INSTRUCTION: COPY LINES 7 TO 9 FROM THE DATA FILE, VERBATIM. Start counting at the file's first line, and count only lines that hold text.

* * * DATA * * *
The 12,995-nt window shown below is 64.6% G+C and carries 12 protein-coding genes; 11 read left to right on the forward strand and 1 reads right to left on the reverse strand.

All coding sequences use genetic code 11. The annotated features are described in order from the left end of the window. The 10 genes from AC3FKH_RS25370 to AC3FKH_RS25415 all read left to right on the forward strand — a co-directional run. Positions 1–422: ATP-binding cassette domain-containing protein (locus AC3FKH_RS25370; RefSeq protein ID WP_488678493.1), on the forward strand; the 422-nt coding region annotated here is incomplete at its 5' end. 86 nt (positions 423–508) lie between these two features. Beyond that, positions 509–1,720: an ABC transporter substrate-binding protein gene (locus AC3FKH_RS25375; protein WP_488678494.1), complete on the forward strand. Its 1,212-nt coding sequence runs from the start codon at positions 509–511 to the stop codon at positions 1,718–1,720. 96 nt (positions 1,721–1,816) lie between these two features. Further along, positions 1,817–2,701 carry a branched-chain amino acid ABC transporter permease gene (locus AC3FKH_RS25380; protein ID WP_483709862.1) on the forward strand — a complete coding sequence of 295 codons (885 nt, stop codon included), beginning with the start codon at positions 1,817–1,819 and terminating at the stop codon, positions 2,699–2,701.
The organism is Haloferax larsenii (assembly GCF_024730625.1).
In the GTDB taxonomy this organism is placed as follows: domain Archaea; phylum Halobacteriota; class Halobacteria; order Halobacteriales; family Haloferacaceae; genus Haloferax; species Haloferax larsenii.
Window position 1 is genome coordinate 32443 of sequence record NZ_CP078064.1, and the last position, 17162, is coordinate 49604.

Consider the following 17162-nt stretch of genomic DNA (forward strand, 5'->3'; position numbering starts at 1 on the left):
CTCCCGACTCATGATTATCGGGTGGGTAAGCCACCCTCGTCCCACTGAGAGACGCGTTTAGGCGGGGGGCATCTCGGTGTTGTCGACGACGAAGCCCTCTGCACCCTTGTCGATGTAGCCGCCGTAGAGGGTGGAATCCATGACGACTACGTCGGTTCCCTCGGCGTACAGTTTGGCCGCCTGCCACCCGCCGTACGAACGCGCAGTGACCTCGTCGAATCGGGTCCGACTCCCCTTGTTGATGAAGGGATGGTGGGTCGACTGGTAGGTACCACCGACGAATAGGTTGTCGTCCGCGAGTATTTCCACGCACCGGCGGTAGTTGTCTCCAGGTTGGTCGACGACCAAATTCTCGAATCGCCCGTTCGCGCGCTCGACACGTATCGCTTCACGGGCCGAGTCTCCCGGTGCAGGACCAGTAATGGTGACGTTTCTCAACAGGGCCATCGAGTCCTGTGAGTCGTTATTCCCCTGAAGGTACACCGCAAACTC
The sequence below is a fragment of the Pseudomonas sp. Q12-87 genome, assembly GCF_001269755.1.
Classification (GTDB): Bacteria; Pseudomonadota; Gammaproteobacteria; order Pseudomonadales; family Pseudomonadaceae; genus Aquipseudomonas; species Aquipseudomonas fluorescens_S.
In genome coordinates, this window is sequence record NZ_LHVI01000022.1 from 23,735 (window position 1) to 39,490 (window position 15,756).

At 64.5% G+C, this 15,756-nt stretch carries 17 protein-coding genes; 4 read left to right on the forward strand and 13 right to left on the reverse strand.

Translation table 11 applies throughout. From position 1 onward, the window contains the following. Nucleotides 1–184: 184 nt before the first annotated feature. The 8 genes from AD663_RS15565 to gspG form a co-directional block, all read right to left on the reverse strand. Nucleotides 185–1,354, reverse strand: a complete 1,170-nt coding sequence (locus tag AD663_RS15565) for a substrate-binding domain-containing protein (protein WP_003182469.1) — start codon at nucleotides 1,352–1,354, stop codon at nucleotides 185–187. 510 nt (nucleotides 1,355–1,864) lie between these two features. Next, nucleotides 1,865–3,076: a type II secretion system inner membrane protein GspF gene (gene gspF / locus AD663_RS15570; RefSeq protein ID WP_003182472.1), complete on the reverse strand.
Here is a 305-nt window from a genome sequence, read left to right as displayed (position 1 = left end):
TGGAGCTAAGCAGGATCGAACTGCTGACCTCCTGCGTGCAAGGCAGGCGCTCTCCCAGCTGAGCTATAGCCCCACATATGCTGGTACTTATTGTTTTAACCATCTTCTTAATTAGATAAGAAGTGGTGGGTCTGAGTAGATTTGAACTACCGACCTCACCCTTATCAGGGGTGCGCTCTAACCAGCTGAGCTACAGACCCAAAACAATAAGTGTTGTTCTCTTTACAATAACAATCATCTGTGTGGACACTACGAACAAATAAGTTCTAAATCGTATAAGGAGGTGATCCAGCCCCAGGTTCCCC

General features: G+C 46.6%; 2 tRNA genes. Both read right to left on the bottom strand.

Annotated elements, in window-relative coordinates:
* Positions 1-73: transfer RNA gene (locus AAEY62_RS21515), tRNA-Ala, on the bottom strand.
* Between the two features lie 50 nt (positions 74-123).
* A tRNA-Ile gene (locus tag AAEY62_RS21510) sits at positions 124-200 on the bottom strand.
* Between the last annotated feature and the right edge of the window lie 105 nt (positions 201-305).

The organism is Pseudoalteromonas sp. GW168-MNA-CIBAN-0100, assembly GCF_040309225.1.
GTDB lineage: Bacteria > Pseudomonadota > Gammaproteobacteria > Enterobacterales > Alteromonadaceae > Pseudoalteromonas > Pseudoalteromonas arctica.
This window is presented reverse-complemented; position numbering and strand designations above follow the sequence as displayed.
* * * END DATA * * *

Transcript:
CTCCCGACTCATGATTATCGGGTGGGTAAGCCACCCTCGTCCCACTGAGAGACGCGTTTAGGCGGGGGGCATCTCGGTGTTGTCGACGACGAAGCCCTCTGCACCCTTGTCGATGTAGCCGCCGTAGAGGGTGGAATCCATGACGACTACGTCGGTTCCCTCGGCGTACAGTTTGGCCGCCTGCCACCCGCCGTACGAACGCGCAGTGACCTCGTCGAATCGGGTCCGACTCCCCTTGTTGATGAAGGGATGGTGGGTCGACTGGTAGGTACCACCGACGAATAGGTTGTCGTCCGCGAGTATTTCCACGCACCGGCGGTAGTTGTCTCCAGGTTGGTCGACGACCAAATTCTCGAATCGCCCGTTCGCGCGCTCGACACGTATCGCTTCACGGGCCGAGTCTCCCGGTGCAGGACCAGTAATGGTGACGTTTCTCAACAGGGCCATCGAGTCCTGTGAGTCGTTATTCCCCTGAAGGTACACCGCAAACTC
The sequence below is a fragment of the Pseudomonas sp. Q12-87 genome, assembly GCF_001269755.1.
Classification (GTDB): Bacteria; Pseudomonadota; Gammaproteobacteria; order Pseudomonadales; family Pseudomonadaceae; genus Aquipseudomonas; species Aquipseudomonas fluorescens_S.